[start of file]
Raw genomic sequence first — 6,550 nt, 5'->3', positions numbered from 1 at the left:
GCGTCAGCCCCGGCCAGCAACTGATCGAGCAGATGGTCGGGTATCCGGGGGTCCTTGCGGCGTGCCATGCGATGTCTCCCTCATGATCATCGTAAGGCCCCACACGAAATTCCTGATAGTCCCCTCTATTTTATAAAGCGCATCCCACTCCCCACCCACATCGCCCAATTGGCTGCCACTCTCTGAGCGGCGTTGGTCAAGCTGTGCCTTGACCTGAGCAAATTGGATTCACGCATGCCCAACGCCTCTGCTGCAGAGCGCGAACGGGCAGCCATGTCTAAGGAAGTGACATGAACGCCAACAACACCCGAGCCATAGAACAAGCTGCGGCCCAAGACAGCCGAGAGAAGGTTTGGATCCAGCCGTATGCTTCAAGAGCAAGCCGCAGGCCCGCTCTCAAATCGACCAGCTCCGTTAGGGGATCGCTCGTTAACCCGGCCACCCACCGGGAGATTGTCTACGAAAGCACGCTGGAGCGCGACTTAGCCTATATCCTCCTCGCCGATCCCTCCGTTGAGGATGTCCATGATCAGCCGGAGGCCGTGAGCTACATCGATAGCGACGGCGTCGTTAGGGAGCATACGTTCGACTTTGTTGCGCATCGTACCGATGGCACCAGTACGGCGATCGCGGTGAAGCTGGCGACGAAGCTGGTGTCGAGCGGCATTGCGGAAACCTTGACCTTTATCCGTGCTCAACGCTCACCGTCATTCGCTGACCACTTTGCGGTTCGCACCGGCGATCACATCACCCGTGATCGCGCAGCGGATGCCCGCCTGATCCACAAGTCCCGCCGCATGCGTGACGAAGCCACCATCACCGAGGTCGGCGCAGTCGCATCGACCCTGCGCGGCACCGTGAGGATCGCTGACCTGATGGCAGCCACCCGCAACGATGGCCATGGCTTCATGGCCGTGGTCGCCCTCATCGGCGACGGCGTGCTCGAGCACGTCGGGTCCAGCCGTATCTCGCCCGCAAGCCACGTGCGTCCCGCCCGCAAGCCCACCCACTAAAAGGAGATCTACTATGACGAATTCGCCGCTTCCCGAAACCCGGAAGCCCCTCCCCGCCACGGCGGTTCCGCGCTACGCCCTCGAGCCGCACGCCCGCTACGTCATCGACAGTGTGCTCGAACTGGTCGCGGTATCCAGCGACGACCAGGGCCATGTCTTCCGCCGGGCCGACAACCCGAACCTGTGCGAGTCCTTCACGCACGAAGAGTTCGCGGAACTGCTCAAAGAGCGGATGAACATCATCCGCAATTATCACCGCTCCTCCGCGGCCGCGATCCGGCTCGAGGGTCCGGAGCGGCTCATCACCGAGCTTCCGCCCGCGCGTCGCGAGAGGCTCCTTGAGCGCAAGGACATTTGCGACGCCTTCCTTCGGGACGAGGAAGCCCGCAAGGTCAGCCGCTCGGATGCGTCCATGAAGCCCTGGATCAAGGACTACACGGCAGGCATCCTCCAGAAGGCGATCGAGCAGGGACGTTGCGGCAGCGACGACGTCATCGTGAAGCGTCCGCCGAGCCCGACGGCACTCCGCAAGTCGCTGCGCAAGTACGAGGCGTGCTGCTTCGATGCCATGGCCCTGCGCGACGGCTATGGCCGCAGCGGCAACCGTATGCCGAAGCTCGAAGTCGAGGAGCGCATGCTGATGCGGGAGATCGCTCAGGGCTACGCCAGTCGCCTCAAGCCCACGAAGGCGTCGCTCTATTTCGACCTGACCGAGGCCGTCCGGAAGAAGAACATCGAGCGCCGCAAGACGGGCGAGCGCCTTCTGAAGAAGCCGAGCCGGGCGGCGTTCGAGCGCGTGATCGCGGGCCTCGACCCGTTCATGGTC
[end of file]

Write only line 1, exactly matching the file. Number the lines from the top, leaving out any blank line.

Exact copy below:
Raw genomic sequence first — 6,550 nt, 5'->3', positions numbered from 1 at the left: